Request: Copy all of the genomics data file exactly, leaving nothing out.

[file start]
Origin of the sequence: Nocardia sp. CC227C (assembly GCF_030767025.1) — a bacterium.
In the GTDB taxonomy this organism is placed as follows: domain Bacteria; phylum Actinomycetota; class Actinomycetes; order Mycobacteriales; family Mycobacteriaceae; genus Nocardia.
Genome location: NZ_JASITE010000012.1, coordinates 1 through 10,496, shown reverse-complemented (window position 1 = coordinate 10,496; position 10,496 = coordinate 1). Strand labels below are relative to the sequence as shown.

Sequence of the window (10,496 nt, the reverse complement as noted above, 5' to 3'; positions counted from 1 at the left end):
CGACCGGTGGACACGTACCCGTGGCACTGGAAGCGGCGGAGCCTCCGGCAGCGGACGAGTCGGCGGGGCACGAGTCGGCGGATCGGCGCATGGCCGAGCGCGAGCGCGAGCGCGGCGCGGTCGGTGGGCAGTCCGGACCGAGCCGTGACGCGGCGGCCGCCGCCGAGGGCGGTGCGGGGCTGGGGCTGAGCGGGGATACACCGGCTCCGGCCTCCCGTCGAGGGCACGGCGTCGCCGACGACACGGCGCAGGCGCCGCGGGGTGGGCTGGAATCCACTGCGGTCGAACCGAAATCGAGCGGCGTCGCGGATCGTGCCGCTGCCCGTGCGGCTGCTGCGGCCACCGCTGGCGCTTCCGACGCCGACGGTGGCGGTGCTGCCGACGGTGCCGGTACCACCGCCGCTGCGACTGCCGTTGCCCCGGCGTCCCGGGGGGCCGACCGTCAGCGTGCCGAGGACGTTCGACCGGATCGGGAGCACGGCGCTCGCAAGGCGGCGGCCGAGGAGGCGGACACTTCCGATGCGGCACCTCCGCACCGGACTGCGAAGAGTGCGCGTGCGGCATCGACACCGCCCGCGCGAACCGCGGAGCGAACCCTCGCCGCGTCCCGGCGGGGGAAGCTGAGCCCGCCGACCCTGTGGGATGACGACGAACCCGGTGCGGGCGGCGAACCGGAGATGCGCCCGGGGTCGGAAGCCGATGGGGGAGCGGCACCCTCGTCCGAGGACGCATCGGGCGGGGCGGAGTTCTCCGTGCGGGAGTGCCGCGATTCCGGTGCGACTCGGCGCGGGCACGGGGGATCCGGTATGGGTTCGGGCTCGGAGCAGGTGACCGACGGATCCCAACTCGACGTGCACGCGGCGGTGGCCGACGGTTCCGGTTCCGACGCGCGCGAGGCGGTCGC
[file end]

Origin of the sequence: Nocardia sp. CC227C (assembly GCF_030767025.1) — a bacterium.
In the GTDB taxonomy this organism is placed as follows: domain Bacteria; phylum Actinomycetota; class Actinomycetes; order Mycobacteriales; family Mycobacteriaceae; genus Nocardia.
Genome location: NZ_JASITE010000012.1, coordinates 1 through 10,496, shown reverse-complemented (window position 1 = coordinate 10,496; position 10,496 = coordinate 1). Strand labels below are relative to the sequence as shown.

Sequence of the window (10,496 nt, the reverse complement as noted above, 5' to 3'; positions counted from 1 at the left end):
CGACCGGTGGACACGTACCCGTGGCACTGGAAGCGGCGGAGCCTCCGGCAGCGGACGAGTCGGCGGGGCACGAGTCGGCGGATCGGCGCATGGCCGAGCGCGAGCGCGAGCGCGGCGCGGTCGGTGGGCAGTCCGGACCGAGCCGTGACGCGGCGGCCGCCGCCGAGGGCGGTGCGGGGCTGGGGCTGAGCGGGGATACACCGGCTCCGGCCTCCCGTCGAGGGCACGGCGTCGCCGACGACACGGCGCAGGCGCCGCGGGGTGGGCTGGAATCCACTGCGGTCGAACCGAAATCGAGCGGCGTCGCGGATCGTGCCGCTGCCCGTGCGGCTGCTGCGGCCACCGCTGGCGCTTCCGACGCCGACGGTGGCGGTGCTGCCGACGGTGCCGGTACCACCGCCGCTGCGACTGCCGTTGCCCCGGCGTCCCGGGGGGCCGACCGTCAGCGTGCCGAGGACGTTCGACCGGATCGGGAGCACGGCGCTCGCAAGGCGGCGGCCGAGGAGGCGGACACTTCCGATGCGGCACCTCCGCACCGGACTGCGAAGAGTGCGCGTGCGGCATCGACACCGCCCGCGCGAACCGCGGAGCGAACCCTCGCCGCGTCCCGGCGGGGGAAGCTGAGCCCGCCGACCCTGTGGGATGACGACGAACCCGGTGCGGGCGGCGAACCGGAGATGCGCCCGGGGTCGGAAGCCGATGGGGGAGCGGCACCCTCGTCCGAGGACGCATCGGGCGGGGCGGAGTTCTCCGTGCGGGAGTGCCGCGATTCCGGTGCGACTCGGCGCGGGCACGGGGGATCCGGTATGGGTTCGGGCTCGGAGCAGGTGACCGACGGATCCCAACTCGACGTGCACGCGGCGGTGGCCGACGGTTCCGGTTCCGACGCGCGCGAGGCGGTCGC